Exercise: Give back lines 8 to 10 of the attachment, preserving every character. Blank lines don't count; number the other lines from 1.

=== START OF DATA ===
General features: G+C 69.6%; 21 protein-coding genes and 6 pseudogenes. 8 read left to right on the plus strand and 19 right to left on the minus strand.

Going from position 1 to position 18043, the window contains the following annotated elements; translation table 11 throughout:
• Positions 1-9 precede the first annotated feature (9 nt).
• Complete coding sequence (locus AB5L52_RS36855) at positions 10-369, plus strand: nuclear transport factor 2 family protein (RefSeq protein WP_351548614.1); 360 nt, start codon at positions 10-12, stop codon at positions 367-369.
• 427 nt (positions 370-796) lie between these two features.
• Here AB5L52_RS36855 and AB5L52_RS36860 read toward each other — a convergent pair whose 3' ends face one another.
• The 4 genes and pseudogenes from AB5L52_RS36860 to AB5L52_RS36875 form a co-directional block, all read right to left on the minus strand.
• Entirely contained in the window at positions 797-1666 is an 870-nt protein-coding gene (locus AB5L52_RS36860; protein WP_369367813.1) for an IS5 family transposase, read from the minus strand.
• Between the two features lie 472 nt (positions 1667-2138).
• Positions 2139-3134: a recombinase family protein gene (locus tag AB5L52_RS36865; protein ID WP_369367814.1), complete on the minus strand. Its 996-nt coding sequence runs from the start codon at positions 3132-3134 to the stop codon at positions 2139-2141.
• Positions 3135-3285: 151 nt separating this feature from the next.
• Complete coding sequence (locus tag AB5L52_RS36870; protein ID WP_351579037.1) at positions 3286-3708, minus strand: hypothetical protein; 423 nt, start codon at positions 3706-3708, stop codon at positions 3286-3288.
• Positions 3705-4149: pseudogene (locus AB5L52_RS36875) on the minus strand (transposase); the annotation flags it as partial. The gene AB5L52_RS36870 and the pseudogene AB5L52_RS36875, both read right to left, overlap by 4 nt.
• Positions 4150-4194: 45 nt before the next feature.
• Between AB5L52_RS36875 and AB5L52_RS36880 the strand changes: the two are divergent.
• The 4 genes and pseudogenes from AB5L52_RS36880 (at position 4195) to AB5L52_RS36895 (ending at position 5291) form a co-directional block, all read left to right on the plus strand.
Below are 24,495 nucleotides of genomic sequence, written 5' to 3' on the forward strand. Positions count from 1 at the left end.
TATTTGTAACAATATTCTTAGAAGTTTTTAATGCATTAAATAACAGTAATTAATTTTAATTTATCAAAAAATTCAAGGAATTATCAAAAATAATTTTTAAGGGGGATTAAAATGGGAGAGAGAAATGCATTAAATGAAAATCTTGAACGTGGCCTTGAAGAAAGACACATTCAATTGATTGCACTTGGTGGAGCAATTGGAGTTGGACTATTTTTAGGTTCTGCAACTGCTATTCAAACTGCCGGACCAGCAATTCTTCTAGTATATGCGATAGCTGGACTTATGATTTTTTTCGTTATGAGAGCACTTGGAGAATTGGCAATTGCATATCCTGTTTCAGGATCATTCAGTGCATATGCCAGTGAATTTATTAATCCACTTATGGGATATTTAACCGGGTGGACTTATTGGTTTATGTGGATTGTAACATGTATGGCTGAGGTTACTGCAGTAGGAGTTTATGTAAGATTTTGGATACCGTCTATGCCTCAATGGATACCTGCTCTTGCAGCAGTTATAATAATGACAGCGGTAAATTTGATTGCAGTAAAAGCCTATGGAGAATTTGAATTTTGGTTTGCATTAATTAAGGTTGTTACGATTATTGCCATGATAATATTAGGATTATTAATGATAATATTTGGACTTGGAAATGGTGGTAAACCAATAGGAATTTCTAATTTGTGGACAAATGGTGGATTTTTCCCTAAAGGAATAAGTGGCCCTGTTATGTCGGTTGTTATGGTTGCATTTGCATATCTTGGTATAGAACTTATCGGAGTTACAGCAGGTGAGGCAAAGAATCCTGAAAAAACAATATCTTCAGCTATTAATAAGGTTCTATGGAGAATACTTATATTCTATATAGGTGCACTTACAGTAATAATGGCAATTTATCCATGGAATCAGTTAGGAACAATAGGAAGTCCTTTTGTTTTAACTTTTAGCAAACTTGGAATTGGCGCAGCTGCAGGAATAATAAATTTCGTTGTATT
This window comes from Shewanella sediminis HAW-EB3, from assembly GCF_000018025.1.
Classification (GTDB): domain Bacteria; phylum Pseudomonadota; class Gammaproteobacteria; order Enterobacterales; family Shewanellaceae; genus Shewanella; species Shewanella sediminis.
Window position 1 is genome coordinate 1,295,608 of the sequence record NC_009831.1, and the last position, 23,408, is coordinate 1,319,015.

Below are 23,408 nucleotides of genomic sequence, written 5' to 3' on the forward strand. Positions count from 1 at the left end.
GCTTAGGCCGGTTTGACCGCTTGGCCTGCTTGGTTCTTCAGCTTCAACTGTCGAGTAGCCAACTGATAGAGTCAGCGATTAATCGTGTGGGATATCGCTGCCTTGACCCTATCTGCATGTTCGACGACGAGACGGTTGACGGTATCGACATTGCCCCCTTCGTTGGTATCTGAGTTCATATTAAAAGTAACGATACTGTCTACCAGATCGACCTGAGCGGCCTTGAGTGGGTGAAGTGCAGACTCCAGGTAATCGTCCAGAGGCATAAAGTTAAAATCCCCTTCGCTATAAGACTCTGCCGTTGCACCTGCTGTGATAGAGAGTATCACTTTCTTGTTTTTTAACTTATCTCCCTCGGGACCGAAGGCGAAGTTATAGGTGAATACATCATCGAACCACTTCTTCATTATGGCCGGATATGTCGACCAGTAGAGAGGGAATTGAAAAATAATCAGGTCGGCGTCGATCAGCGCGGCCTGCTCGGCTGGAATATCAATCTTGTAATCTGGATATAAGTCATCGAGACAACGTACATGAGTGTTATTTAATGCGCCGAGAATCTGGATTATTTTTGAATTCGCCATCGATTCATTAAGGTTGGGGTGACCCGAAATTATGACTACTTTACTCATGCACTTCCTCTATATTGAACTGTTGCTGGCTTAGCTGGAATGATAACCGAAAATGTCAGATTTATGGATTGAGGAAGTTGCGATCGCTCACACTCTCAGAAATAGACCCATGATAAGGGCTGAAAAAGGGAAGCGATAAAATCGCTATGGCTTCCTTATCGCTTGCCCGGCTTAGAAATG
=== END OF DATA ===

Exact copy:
• Entirely contained in the window at positions 797-1666 is an 870-nt protein-coding gene (locus AB5L52_RS36860; protein WP_369367813.1) for an IS5 family transposase, read from the minus strand.
• Between the two features lie 472 nt (positions 1667-2138).
• Positions 2139-3134: a recombinase family protein gene (locus tag AB5L52_RS36865; protein ID WP_369367814.1), complete on the minus strand. Its 996-nt coding sequence runs from the start codon at positions 3132-3134 to the stop codon at positions 2139-2141.